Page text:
Controversial Edgecliff project makes a comeback in Langley
March 19, 2010 · Updated 4:33 PM
A controversial development of 20 houses in Langley’s Edgecliff neighborhood is back on track after nearly a four-year delay.
Developers of Langley Passage have supplied environmental studies and other documents requested by the city and two local environmental groups, said Larry Cort, city planning director.
“It’s all been completed, and we’re moving ahead,” Cort said Thursday.
The city’s Planning Advisory Board will begin public hearings on the plan next week. The first hearing will be 4 p.m. Wednesday, March 24, at Langley United Methodist Church, Third Street and Anthes Avenue.
Cort said testimony on the development’s preliminary plat will be considered at the first hearing, then wrapped up at an April 14 hearing, followed by consideration of environmental appeals against the project.
From there, the PAB will make a recommendation to the city council, which will decide the fate of the project, Cort said.
The development, first proposed in 2006 by Whidbey Neighborhood Partners, would be built on 8.5 acres between Edgecliff Drive and Sandy Point Road.
Managing partner for the project is Gary Roth, owner of the Roth Co. of Freeland, which specializes in building custom homes.
Roth has built several green-style houses on the South End, including the new cottages at Sixth Street and Camano Avenue in Langley.
Roth’s partner in the Edgecliff project is a South End resident who prefers to remain in the background, Roth said.
Roth said the plan is for 20 “affordable” one- and two-story houses built along a private road.
The houses would be energy efficient using “green construction,” and 48 percent of the development would be preserved as open space, including a wetland and buffers, he said.
Roth said rain gardens would be constructed throughout the development to handle stormwater runoff, a major concern of opponents of the project.
“We’ll actually be enhancing the property,” Roth said Thursday. “It’s a positive thing we’ll be doing there.”
Most of the houses would be three-bedroom, and in the $300,000 to $500,000 price range, Roth said. Existing trees would be retained wherever possible, including two large cedars in the roadway that would be bypassed by roundabouts, he said.
Eight of the houses would be built on one side of the road, eight on the other side and four at the end of the development that would feature a view across Saratoga Passage to Camano Island, Roth said.
He said target buyers for the houses would be recent retirees.
The project has drawn steady opposition from two local action groups concerned about its environmental effects, especially drainage issues involving a potentially overloaded outfall, the wetland at the north end of the property, the stability of the bluff and the water table.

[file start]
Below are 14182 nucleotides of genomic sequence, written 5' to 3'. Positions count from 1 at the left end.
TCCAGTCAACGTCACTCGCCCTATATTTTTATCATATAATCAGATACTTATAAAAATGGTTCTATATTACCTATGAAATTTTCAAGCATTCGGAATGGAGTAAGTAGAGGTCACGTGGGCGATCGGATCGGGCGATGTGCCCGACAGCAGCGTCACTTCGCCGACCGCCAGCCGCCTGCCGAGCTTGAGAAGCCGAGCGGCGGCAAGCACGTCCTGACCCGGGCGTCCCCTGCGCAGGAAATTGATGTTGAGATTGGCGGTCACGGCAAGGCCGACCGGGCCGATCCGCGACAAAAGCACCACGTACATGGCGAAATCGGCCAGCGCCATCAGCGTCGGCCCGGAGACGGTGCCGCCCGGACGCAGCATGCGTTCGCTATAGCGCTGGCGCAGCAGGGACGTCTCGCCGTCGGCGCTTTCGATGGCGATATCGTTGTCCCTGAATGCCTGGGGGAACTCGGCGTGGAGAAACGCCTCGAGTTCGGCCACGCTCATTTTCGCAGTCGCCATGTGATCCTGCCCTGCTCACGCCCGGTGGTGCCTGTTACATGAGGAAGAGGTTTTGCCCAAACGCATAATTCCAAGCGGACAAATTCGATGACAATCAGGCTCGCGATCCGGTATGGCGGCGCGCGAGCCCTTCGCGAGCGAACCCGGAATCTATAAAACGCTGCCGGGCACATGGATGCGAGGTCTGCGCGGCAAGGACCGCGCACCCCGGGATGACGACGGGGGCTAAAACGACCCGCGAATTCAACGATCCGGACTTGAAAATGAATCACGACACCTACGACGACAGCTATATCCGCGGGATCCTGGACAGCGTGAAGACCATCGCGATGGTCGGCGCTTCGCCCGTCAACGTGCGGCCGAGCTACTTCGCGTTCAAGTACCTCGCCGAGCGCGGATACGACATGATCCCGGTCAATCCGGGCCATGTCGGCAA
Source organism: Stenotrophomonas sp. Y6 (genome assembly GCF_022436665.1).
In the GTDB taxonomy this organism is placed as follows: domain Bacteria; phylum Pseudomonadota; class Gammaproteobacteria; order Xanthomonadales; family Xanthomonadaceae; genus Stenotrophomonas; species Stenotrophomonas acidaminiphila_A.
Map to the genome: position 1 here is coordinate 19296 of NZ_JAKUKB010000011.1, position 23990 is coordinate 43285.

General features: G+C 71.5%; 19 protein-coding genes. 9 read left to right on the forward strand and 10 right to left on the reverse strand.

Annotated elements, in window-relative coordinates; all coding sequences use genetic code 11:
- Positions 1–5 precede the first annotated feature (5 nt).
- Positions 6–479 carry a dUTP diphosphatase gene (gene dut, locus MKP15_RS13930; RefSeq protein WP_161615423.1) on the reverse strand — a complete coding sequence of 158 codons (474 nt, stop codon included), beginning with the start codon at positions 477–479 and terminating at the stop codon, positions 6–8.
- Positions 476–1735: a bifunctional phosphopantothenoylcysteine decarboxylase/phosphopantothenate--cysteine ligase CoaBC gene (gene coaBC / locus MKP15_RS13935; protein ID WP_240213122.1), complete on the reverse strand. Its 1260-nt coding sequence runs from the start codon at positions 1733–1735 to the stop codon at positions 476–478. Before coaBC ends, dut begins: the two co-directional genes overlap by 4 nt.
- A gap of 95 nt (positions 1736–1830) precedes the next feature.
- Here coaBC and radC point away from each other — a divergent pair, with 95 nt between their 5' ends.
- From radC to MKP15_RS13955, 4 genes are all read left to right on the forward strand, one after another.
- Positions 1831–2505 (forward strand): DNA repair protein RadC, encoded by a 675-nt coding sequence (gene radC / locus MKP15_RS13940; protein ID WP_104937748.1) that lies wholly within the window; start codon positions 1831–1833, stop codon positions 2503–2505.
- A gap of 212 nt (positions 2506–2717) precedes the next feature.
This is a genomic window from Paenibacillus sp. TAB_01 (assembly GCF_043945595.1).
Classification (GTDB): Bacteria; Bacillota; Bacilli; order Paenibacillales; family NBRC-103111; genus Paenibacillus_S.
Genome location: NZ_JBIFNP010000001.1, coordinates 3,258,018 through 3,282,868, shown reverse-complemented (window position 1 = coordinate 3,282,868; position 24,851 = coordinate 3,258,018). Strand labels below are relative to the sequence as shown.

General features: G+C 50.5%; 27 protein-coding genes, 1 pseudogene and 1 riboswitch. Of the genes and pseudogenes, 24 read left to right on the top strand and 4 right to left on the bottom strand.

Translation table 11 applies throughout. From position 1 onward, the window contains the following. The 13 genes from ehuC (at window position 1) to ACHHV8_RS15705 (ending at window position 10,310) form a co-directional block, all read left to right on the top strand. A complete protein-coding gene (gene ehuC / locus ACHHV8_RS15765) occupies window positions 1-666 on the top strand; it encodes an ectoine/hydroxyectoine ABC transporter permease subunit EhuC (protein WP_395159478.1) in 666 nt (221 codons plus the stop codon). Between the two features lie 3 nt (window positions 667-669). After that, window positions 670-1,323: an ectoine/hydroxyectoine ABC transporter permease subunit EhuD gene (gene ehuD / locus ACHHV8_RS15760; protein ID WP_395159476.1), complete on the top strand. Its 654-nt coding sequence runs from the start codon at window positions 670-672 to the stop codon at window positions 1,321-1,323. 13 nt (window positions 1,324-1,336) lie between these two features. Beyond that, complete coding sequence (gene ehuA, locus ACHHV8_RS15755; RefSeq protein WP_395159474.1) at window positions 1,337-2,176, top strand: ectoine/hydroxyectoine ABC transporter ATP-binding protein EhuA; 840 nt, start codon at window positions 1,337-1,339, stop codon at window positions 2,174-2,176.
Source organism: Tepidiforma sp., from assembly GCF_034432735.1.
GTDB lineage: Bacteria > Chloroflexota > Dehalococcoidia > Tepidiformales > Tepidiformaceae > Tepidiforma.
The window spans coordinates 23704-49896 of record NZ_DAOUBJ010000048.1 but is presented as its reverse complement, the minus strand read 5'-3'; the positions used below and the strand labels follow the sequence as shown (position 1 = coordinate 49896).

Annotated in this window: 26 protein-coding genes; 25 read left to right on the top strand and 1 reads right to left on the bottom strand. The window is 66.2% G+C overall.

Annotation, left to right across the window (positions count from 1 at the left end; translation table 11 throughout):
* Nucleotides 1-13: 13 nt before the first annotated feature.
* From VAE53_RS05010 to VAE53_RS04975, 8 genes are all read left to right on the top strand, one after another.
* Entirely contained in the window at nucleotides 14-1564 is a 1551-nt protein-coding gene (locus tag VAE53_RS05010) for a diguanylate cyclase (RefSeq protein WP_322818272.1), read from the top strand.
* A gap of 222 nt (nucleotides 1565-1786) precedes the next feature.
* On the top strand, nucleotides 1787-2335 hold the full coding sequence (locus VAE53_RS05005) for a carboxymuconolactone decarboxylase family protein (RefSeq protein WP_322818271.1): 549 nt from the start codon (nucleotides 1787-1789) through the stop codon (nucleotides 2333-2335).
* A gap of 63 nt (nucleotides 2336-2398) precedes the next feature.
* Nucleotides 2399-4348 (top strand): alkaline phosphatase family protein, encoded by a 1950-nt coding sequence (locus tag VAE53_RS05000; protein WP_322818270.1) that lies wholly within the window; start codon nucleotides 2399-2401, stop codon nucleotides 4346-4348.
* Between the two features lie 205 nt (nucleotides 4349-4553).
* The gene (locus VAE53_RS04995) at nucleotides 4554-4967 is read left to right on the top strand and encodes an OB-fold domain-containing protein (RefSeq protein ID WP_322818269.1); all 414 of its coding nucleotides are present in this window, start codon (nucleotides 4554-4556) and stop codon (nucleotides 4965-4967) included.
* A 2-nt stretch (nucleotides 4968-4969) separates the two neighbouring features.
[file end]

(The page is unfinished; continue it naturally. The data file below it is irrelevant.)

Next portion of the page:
Appeals were filed by the eco-watchdog group Whidbey Environmental Action Network (WEAN) and the Langley Critical Areas Alliance (LCAA), an organization made up of Edgecliff neighbors and other Langley residents.
“We’ll make our arguments,” Steve Erickson of Langley, a WEAN founder, said Thursday of the upcoming hearings.
He said the environmental studies submitted by developers “haven’t been all that credible.”
“They’ve avoided addressing the real issues,” Erickson said. “They’re going to change the hydrology and destabilize the bluff.”
Gail Fleming of Langley, a member of LCAA, said Friday that her group remains opposed to the project.
She said the group’s own engineering studies refute many of the conclusions drawn by the developers.
“This development will make a bad situation worse,” Fleming said. “It’s a dense, cookie-cutter subdivision above a damaged wetland and unstable bluff.
“The developer’s plan to deal with stormwater runoff is so inadequate, it puts the downstream neighbors’ properties at serious risk,” she continued.
“It’s totally environmental,” Fleming added. “Edgecliff has huge problems already.”
Roth said that if the project is approved by the city, construction could begin as early as May, with road, water and sewer systems in by summer and construction of houses begun in the fall.
He said one or two model homes would be built first, “then we’d see how the sales go.”
Although the proposed development is within an area of the city included in a current moratorium on subdivisions, its application was filed before the moratorium went into effect in June 2007, and so is exempt from the restriction.
The city plans to lift the moratorium this spring, after new subdivision regulations, themselves controversial, are put into place.
The new rules are designed to guide development to fit with the city’s existing character, preserve as much natural vegetation as possible, link neighbors and neighborhoods, promote diversity in housing types and the people who live in them, and lessen Langley’s “global footprint.”
Roth and other island builders are no fans of the proposed new regulations, which the city has been debating for nearly two years and hopes to adopt soon in order to lift the moratorium.
The builders say the result will be to drive up new-housing prices in the city.
Roth said his development “could be one of the last to go through.”
“It could be the end of development in Langley,” he said. “Development cost are so expensive, I don’t see how it can work.”
Details of the Langley Passage proposal are posted on the city’s Web site at www.langleywa.org.